'Molar-tooth microspar': a chemical explanation for its disappearance ~ 750 Ma
Shields, Graham A. (2002) 'Molar-tooth microspar': a chemical explanation for its disappearance ~ 750 Ma. Terra Nova, 14 (2). pp. 108-113.
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Molar-tooth structures are intricately crumpled, microsparry calcite fissure fills that formed during the Precambrian. Strontium isotope stratigraphy constrains the last occurrence of volumetrically significant molar-tooth structure (MT) in the geological record to ∼ 750 Ma. Although the disappearance of MT is commonly ascribed to the influence of metazoans on sediment cohesion, this now seems less plausible because there is no evidence for significant sediment disruption by metazoans before ∼ 550 Ma. It is proposed here that the most likely alternative explanation for MT disappearance is a change in ocean chemistry. A decrease in CaCO3 saturation and/or an increase in the concentration of precipitation inhibitors in mid-Neoproterozoic seawater may have contributed to MT disappearance, and might also help to explain the approximately contemporaneous decline in stromatolite diversity.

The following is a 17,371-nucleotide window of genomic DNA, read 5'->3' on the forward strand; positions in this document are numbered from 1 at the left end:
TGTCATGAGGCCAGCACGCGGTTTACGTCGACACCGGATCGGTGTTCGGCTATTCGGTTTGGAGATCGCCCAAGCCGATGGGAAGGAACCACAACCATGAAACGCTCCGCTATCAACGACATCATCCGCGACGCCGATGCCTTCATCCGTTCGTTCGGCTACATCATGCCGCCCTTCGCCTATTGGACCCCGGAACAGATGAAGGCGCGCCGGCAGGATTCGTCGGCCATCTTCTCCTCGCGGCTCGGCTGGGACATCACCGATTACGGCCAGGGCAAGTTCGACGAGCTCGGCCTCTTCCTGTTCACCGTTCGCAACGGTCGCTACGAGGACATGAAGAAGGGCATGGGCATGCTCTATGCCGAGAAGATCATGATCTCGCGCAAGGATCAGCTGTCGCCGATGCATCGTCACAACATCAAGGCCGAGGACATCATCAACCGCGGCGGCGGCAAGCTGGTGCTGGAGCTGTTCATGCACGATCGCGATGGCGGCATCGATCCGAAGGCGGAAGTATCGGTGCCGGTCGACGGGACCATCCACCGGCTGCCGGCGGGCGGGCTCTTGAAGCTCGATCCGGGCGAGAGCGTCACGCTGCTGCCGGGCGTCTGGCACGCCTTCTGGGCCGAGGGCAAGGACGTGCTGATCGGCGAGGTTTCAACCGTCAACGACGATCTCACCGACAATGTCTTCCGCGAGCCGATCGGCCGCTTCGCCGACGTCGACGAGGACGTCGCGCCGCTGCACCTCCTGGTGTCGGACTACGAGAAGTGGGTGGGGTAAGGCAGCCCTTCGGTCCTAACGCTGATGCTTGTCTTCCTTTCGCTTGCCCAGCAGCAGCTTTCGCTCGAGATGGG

|Item Type:||Article (Refereed Research - C1)|
|FoR Codes:||04 EARTH SCIENCES > 0402 Geochemistry > 040299 Geochemistry not elsewhere classified @ 100%|
|SEO Codes:||97 EXPANDING KNOWLEDGE > 970104 Expanding Knowledge in the Earth Sciences @ 100%|
|Deposited On:||20 Dec 2010 10:38|
|Last Modified:||12 Feb 2011 20:10|
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